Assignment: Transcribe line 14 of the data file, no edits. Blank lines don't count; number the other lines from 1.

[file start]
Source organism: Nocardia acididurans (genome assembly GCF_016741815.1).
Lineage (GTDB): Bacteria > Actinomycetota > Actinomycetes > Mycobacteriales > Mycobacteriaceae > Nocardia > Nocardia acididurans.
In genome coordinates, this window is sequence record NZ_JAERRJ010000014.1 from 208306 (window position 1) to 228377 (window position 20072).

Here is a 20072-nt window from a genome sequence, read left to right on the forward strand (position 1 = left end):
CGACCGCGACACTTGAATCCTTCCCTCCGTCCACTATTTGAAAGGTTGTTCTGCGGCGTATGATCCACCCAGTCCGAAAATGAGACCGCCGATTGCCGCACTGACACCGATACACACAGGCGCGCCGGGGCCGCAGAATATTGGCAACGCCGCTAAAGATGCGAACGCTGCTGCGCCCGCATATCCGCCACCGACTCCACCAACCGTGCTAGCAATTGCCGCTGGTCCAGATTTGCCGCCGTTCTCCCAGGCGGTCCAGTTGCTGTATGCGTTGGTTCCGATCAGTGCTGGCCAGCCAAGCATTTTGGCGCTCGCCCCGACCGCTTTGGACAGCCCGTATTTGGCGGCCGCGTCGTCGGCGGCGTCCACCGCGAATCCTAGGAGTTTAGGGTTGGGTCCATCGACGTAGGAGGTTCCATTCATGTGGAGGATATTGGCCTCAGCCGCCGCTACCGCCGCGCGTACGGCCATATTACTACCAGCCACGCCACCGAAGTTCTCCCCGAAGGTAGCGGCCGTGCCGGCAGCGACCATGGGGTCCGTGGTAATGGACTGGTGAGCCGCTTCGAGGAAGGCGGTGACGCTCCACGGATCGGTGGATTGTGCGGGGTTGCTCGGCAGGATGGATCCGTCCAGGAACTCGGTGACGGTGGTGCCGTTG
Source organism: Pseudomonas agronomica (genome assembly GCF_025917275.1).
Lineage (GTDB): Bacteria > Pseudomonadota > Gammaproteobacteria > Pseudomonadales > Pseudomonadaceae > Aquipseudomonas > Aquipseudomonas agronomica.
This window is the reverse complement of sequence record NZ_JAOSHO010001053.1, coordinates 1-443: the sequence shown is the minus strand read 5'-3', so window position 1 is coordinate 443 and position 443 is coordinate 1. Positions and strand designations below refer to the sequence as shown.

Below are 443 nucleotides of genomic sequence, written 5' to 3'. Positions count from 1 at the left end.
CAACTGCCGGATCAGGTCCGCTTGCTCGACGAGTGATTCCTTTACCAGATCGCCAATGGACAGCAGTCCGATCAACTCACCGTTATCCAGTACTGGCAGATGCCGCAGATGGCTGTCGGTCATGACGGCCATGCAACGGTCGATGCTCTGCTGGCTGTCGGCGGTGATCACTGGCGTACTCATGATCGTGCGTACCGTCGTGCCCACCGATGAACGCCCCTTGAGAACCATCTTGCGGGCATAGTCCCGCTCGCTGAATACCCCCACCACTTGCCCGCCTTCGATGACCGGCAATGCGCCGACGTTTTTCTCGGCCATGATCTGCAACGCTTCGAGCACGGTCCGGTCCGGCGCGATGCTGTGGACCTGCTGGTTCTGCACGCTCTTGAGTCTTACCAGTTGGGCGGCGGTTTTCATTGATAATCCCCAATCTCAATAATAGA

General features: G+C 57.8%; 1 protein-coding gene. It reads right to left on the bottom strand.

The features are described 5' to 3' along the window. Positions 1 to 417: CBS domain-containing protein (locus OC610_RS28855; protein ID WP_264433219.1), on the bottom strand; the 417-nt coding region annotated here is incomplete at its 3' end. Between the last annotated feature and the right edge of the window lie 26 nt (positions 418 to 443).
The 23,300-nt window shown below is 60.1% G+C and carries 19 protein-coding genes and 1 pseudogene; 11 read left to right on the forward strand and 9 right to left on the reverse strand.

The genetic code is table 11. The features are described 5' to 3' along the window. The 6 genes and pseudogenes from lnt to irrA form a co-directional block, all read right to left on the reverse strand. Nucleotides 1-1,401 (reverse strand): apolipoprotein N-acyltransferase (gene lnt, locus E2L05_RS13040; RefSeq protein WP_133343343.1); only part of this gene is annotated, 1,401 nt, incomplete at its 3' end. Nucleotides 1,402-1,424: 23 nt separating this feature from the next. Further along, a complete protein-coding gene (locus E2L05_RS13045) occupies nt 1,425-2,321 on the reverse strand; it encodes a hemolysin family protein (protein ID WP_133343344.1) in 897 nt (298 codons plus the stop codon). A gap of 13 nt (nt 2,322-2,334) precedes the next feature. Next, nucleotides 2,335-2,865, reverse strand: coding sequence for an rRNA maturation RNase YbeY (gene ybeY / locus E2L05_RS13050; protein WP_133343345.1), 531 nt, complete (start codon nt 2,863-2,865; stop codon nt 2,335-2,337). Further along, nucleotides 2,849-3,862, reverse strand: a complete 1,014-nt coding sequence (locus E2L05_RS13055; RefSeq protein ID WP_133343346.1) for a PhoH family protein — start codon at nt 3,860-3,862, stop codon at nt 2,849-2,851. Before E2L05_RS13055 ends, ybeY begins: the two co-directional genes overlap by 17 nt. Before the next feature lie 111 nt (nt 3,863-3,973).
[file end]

The genetic code is table 11. The features are described 5' to 3' along the window. The 6 genes and pseudogenes from lnt to irrA form a co-directional block, all read right to left on the reverse strand. Nucleotides 1-1,401 (reverse strand): apolipoprotein N-acyltransferase (gene lnt, locus E2L05_RS13040; RefSeq protein WP_133343343.1); only part of this gene is annotated, 1,401 nt, incomplete at its 3' end. Nucleotides 1,402-1,424: 23 nt separating this feature from the next. Further along, a complete protein-coding gene (locus E2L05_RS13045) occupies nt 1,425-2,321 on the reverse strand; it encodes a hemolysin family protein (protein ID WP_133343344.1) in 897 nt (298 codons plus the stop codon). A gap of 13 nt (nt 2,322-2,334) precedes the next feature. Next, nucleotides 2,335-2,865, reverse strand: coding sequence for an rRNA maturation RNase YbeY (gene ybeY / locus E2L05_RS13050; protein WP_133343345.1), 531 nt, complete (start codon nt 2,863-2,865; stop codon nt 2,335-2,337). Further along, nucleotides 2,849-3,862, reverse strand: a complete 1,014-nt coding sequence (locus E2L05_RS13055; RefSeq protein ID WP_133343346.1) for a PhoH family protein — start codon at nt 3,860-3,862, stop codon at nt 2,849-2,851. Before E2L05_RS13055 ends, ybeY begins: the two co-directional genes overlap by 17 nt. Before the next feature lie 111 nt (nt 3,863-3,973).